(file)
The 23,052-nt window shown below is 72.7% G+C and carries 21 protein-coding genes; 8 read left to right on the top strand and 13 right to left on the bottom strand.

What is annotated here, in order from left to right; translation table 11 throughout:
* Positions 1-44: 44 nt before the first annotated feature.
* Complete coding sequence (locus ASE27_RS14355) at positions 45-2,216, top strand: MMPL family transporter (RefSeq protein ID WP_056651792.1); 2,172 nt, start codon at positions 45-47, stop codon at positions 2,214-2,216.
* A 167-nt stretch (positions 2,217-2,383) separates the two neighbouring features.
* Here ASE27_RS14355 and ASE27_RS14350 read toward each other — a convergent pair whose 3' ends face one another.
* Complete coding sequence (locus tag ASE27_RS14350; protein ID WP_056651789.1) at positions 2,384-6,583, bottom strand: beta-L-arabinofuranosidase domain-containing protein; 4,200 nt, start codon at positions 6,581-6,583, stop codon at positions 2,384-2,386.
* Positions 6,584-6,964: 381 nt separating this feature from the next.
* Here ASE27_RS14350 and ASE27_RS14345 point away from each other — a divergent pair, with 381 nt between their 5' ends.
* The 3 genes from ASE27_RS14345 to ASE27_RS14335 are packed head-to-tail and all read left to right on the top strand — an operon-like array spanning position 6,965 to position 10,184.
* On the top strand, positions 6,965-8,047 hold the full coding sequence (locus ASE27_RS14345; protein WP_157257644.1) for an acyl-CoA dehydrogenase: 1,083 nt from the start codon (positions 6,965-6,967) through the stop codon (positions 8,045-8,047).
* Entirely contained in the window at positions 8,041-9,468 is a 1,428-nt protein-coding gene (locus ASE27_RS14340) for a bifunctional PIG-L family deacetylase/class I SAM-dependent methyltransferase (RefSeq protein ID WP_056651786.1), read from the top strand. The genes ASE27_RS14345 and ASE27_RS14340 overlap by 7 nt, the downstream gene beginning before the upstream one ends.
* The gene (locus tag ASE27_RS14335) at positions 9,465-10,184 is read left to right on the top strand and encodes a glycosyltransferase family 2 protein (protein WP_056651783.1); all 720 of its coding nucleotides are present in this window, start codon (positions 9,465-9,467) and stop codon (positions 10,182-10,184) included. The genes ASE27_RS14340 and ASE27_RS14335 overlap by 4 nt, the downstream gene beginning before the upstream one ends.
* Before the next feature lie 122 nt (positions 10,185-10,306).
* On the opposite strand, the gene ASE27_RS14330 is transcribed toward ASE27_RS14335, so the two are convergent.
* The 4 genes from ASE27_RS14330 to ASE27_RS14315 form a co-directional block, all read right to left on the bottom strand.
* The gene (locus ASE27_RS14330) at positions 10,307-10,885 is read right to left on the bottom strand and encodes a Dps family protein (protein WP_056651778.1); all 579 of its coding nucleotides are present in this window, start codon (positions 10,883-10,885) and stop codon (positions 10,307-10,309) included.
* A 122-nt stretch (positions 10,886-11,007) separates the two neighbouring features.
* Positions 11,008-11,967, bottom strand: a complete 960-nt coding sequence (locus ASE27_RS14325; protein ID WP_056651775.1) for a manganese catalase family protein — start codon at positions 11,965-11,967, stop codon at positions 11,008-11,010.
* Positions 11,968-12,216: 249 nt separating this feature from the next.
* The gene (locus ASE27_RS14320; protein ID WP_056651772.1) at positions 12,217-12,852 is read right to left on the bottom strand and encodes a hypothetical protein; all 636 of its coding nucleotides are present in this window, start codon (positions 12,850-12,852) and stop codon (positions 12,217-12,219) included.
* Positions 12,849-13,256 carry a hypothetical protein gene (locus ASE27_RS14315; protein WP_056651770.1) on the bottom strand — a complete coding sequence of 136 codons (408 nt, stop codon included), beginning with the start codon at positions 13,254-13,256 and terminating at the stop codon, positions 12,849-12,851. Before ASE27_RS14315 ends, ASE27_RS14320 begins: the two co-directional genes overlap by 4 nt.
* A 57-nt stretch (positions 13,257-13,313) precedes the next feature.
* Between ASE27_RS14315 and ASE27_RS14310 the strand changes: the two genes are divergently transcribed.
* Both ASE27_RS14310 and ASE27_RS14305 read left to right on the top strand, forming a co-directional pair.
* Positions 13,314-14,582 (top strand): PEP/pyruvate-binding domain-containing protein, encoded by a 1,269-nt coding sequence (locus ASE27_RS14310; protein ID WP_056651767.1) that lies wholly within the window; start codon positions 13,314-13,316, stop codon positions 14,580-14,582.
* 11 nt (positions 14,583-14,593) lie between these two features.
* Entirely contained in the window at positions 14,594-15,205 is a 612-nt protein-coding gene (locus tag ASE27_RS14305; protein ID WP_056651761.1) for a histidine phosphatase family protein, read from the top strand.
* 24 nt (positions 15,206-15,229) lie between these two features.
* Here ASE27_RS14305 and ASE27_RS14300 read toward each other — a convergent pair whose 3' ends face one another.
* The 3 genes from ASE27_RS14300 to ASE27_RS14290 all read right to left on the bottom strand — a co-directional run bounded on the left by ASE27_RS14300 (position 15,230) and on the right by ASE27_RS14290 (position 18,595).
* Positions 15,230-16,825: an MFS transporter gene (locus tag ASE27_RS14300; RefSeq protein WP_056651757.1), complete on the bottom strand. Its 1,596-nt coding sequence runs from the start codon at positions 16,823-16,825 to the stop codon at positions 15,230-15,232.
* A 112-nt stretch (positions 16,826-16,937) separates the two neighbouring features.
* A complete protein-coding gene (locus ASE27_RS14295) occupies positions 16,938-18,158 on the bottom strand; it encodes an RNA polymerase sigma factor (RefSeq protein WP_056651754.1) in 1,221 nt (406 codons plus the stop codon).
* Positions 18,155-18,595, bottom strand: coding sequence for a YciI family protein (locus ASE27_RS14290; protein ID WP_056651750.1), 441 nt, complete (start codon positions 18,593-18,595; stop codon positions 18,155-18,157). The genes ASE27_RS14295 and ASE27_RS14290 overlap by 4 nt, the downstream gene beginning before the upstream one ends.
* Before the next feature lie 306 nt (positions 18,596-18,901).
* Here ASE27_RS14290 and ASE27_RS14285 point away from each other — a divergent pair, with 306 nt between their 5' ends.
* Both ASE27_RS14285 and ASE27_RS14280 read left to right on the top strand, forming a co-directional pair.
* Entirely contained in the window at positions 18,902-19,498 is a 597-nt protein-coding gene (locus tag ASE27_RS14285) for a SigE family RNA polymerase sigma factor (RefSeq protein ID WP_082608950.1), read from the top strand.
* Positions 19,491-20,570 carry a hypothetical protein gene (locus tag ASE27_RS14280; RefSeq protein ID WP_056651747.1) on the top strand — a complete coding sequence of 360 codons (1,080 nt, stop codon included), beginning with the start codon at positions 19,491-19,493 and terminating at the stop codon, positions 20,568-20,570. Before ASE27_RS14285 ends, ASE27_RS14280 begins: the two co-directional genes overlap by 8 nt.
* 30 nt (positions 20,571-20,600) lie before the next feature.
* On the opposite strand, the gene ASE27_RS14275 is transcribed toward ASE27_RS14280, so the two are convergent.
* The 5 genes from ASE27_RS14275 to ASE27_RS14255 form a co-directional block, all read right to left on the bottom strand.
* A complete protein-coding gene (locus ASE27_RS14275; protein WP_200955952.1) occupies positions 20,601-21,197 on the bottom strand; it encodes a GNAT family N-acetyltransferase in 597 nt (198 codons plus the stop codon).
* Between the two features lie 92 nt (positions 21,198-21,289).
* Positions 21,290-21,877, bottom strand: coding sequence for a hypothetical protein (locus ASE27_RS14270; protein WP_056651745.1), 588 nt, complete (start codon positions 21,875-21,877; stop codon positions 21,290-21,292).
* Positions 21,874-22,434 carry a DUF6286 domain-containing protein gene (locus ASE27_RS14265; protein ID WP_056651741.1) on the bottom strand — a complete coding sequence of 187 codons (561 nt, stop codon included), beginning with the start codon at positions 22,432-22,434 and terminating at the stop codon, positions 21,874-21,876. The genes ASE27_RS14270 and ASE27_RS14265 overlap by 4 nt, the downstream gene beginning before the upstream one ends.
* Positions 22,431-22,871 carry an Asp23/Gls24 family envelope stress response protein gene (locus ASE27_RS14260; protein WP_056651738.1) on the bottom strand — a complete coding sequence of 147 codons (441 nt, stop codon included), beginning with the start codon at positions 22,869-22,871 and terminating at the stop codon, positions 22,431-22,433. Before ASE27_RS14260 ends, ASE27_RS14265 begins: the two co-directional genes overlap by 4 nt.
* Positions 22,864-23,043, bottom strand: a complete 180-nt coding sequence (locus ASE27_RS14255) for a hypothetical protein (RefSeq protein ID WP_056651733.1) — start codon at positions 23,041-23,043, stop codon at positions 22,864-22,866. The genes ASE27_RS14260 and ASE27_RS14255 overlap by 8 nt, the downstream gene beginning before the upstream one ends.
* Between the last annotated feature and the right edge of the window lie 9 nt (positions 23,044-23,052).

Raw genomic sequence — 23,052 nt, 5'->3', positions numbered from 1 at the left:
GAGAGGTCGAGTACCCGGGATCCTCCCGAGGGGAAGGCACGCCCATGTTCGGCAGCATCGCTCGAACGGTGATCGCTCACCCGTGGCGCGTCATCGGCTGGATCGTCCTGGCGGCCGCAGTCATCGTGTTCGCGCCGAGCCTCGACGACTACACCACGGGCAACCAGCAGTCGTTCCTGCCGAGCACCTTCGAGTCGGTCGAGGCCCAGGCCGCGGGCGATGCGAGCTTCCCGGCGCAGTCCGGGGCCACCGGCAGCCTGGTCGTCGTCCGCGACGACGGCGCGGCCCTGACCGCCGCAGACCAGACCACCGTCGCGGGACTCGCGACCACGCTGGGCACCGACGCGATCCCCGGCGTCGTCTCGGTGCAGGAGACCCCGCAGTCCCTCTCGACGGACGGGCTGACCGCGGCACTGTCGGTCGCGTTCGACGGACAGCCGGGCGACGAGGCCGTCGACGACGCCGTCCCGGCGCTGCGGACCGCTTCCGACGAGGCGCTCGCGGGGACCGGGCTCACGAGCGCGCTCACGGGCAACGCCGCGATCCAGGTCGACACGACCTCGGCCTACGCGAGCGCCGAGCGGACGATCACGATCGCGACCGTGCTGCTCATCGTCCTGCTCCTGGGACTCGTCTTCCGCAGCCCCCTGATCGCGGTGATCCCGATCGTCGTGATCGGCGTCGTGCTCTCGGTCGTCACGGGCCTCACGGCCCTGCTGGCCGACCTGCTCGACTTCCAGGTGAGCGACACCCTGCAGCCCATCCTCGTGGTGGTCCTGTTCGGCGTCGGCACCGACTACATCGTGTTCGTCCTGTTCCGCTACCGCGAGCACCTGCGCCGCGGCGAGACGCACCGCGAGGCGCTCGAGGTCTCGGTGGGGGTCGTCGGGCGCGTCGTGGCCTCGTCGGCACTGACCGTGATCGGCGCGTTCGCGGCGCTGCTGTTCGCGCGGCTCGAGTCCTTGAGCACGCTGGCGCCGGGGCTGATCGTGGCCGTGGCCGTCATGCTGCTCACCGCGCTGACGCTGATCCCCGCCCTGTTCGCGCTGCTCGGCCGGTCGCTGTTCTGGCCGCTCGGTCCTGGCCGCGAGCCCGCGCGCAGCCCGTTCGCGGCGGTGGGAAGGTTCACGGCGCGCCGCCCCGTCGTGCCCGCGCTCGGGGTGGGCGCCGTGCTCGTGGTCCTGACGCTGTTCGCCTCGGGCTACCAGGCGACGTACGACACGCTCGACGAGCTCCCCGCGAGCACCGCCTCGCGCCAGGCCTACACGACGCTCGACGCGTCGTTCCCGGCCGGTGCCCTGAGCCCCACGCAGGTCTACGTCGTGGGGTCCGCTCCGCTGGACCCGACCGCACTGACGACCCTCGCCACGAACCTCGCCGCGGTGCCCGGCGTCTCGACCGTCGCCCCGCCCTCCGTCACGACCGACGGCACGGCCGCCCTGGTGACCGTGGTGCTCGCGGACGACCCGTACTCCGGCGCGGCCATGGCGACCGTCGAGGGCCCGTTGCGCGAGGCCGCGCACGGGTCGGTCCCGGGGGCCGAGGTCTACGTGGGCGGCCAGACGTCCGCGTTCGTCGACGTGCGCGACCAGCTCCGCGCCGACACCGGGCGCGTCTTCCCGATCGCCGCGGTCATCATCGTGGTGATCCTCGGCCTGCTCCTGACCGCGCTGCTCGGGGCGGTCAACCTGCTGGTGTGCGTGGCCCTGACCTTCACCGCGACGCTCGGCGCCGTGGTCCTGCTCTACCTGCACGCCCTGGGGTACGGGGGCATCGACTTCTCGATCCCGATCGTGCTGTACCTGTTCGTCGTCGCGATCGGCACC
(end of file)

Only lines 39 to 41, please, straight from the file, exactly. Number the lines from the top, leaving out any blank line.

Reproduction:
* Entirely contained in the window at positions 18,902-19,498 is a 597-nt protein-coding gene (locus tag ASE27_RS14285) for a SigE family RNA polymerase sigma factor (RefSeq protein ID WP_082608950.1), read from the top strand.
* Positions 19,491-20,570 carry a hypothetical protein gene (locus tag ASE27_RS14280; RefSeq protein ID WP_056651747.1) on the top strand — a complete coding sequence of 360 codons (1,080 nt, stop codon included), beginning with the start codon at positions 19,491-19,493 and terminating at the stop codon, positions 20,568-20,570. Before ASE27_RS14285 ends, ASE27_RS14280 begins: the two co-directional genes overlap by 8 nt.
* 30 nt (positions 20,571-20,600) lie before the next feature.